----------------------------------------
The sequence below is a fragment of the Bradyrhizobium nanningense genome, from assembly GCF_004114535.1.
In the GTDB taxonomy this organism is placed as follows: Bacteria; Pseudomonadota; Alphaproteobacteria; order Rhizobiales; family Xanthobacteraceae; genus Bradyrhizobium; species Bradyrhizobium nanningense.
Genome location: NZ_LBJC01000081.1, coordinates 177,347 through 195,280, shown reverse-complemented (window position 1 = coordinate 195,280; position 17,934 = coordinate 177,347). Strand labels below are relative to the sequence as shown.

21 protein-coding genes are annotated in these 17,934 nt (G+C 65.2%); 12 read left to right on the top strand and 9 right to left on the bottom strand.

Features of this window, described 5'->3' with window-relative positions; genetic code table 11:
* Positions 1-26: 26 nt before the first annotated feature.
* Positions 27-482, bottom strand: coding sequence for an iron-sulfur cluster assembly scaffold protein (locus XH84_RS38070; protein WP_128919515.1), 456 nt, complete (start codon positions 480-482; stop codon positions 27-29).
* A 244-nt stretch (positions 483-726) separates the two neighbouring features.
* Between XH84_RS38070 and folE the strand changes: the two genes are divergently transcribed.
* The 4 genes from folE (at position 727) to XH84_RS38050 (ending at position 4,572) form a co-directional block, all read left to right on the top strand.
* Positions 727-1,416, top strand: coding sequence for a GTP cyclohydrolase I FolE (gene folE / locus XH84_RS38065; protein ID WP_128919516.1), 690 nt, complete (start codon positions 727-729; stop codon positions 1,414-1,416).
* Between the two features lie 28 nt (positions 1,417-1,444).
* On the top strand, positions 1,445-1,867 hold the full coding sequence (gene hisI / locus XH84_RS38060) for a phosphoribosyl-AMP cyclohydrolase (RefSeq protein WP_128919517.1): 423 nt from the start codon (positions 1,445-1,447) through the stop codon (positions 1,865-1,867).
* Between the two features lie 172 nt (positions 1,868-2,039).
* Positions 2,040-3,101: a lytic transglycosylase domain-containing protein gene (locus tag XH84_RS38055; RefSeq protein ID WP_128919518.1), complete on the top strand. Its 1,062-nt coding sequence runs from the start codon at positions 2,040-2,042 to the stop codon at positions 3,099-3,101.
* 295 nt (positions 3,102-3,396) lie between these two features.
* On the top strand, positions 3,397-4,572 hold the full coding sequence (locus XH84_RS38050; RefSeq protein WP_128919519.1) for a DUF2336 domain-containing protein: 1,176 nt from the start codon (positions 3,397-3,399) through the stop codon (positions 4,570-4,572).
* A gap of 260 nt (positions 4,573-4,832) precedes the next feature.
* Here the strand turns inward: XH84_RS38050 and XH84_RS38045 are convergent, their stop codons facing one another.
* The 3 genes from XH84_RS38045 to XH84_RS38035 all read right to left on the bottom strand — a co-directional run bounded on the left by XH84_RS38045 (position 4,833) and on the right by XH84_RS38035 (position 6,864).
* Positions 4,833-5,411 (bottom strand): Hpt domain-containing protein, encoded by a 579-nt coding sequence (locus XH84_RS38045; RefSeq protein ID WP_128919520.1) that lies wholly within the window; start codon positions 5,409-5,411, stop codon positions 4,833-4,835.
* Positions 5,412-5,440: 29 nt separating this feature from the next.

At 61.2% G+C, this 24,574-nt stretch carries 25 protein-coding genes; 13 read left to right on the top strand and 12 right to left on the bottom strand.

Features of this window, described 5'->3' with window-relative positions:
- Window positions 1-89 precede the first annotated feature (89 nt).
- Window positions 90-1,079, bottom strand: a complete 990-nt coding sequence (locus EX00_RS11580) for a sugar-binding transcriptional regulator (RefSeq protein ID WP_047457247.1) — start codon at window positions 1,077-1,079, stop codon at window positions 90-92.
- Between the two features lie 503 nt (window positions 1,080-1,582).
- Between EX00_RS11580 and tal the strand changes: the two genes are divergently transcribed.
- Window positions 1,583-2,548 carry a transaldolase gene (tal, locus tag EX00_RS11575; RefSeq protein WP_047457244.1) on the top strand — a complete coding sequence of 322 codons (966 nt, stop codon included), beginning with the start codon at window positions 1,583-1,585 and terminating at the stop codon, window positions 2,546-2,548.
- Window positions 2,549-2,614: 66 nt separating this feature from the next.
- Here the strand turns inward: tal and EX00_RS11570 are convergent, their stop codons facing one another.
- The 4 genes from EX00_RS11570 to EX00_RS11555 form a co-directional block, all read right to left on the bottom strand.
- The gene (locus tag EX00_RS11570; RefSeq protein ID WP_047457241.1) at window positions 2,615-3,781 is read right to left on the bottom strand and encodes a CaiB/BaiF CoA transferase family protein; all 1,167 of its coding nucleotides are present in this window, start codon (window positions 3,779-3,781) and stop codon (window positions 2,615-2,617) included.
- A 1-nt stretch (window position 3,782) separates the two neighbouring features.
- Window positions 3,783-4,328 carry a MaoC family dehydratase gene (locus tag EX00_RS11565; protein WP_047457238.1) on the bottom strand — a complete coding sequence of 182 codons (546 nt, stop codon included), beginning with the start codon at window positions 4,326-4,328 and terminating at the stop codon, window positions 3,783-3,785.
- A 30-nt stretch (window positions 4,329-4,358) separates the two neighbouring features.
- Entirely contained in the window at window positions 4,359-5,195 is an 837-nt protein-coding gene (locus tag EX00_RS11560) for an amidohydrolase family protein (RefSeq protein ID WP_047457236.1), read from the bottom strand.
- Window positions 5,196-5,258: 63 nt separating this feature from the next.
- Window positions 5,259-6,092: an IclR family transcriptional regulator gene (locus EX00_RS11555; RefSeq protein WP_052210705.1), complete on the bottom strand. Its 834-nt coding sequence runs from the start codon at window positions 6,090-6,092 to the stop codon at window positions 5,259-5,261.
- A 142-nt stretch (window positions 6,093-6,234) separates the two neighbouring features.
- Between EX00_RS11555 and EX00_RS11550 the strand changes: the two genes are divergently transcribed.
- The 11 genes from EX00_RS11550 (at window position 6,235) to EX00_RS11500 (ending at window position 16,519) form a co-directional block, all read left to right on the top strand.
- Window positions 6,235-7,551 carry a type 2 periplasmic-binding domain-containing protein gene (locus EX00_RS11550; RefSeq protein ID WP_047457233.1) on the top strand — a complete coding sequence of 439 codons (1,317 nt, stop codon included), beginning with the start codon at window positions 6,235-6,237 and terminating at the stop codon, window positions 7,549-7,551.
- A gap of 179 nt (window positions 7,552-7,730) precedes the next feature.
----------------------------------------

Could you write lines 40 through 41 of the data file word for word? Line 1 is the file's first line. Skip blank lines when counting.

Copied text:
- A 142-nt stretch (window positions 6,093-6,234) separates the two neighbouring features.
- Between EX00_RS11555 and EX00_RS11550 the strand changes: the two genes are divergently transcribed.